11/17/2018 News and Film
On Wednesday, November 14, Freeman's presented the American Furniture, Folk & Decorative Arts auction, coming just one day after the Modern & Contemporary Art auction. The nearly 500-lot sale included important furniture, decorative arts, textiles, and historical paintings. The sale totaled $1.07 million.
Freeman's set an auction record for an American-made looking glass. Lot 104, a Chippendale carved mahogany looking glass with a phoenix cartouche, sold for $298,000, more than ten times its high estimate. The carving of the cartouche and side garlands was attributed to the workshop of John Pollard and Richard Butts, Philadelphia craftsmen who advertised their partnership on Chestnut Street in 1773. Micro-analysis determined the secondary woods of the glass to be white pine and Atlantic cedar.
Highlights from the day's sale include Lot 84, a large pieced and appliquéd quilt, circa 1842, from Baltimore. According to tradition, the quilt was made in Mt. Vernon Place, the Baltimore home of John Hanson Thomas, Jr. and Ann Campbell Gordon Thomas, the daughter of America's first millionaire, Basil Gordon. The quilt descended through the Thomas family until the 1970s. It sold for $31,250, against a presale estimate of just $3,000-5,000. A set of four Chippendale walnut side chairs, circa 1770, more than doubled their high estimate when they sold for $18,750 (Lot 105), as did Lot 22, a carved mahogany and embossed leather Campeche chair, from 19th century Mexico, which sold for $27,500, against an estimate of $8,000-12,000.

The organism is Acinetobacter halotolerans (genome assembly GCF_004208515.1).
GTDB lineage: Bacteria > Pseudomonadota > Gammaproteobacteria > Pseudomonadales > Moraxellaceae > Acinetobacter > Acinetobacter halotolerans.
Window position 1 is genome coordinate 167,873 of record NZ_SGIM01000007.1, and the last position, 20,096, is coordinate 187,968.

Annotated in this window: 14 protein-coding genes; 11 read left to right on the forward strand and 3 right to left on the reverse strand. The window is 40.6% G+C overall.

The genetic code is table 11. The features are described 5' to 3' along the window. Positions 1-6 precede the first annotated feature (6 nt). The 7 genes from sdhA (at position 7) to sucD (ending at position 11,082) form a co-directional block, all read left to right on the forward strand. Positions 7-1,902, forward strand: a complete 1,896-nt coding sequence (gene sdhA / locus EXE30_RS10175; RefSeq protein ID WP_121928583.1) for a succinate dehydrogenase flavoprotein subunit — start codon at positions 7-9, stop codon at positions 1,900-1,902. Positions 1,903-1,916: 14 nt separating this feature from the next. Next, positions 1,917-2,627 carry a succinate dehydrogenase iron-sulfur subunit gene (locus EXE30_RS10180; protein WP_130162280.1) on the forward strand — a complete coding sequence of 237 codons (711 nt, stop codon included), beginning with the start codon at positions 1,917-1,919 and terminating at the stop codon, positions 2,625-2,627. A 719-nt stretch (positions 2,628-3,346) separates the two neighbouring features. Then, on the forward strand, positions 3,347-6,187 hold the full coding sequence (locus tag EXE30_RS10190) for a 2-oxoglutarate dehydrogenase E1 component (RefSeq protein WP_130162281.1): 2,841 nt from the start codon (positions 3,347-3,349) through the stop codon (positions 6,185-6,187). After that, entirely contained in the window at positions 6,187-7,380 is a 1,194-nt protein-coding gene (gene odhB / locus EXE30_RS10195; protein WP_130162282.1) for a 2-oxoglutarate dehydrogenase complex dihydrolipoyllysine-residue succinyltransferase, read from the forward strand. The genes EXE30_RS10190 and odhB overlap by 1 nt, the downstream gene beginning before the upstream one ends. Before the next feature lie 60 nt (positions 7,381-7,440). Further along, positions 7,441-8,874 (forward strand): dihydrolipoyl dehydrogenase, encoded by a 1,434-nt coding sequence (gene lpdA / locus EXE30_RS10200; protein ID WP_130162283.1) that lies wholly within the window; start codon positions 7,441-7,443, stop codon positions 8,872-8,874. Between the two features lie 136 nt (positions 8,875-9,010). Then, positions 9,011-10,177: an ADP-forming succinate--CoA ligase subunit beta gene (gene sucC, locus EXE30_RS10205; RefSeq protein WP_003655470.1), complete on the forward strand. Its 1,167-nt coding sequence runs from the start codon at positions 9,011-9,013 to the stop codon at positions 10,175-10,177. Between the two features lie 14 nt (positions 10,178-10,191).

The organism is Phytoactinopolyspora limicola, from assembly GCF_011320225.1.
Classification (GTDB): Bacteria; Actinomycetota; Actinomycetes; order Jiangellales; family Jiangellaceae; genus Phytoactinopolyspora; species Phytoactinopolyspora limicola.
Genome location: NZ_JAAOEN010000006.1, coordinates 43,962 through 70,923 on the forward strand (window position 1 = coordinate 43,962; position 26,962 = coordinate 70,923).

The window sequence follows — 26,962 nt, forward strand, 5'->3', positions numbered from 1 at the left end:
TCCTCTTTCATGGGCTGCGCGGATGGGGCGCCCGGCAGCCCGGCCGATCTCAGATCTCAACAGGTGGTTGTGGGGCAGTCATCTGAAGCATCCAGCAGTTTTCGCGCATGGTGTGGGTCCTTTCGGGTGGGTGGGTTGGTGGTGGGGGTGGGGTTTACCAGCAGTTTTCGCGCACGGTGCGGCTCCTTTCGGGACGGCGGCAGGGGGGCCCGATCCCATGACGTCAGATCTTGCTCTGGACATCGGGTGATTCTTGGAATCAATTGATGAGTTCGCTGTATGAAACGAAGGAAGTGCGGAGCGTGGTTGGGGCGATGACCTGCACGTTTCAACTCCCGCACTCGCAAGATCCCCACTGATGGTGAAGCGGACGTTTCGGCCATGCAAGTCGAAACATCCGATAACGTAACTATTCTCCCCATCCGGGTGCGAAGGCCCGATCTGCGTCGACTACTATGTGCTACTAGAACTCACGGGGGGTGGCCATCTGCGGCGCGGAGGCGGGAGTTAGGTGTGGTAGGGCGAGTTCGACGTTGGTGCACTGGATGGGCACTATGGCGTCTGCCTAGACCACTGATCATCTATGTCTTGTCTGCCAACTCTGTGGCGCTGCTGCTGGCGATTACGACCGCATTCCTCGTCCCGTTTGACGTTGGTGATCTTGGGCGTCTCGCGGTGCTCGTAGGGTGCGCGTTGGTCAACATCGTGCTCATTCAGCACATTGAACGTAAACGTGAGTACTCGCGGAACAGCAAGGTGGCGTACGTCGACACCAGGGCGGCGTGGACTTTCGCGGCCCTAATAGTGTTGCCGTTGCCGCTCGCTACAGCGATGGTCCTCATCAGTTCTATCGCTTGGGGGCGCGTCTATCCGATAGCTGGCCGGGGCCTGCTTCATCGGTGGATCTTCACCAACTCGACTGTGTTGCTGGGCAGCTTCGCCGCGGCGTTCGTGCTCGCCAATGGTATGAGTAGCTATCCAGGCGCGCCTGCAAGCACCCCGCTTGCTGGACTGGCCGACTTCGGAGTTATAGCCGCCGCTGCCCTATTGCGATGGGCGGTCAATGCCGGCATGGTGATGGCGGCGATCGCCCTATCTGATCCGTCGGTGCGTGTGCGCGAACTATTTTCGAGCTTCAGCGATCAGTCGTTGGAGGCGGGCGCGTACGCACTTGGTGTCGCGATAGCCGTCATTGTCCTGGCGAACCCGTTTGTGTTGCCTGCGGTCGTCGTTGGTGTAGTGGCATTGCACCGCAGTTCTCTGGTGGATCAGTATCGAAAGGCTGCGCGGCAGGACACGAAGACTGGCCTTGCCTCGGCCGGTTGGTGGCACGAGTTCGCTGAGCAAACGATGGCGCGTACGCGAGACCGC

The auction concluded with nearly 70 portraits and busts of prominent lawyers from the Philadelphia Bar Association, the oldest association of lawyers in the United States. Lot 419, a portrait of Horace Binney by artist Thomas Sully, sold for $17,500, while Lot 416, a portrait of Peter Stephen DuPonceau by Bass Otis sold for $10,625, far above its estimate of $2,000-3,000.
Additional highlights included Lot 301, a carved and painted Scoter wall plaque sold for $13,750, far exceeding its presale estimate of $800-1,200. Lot 351, a "Wheat Price & Co. Wheeling VA" glass flask, fabricated by the Fairview Glass Works between 1825 and 1849, sold for more than double its high estimate, for $10,400. Lot 102, a Chippendale carved mahogany side chair, from Philadelphia circa 1770, sold for $10,000.
Freeman's Furniture, Folk & Decorative Arts Department holds two sales each year. They are currently inviting consignments for their next auction, to be held April 2019.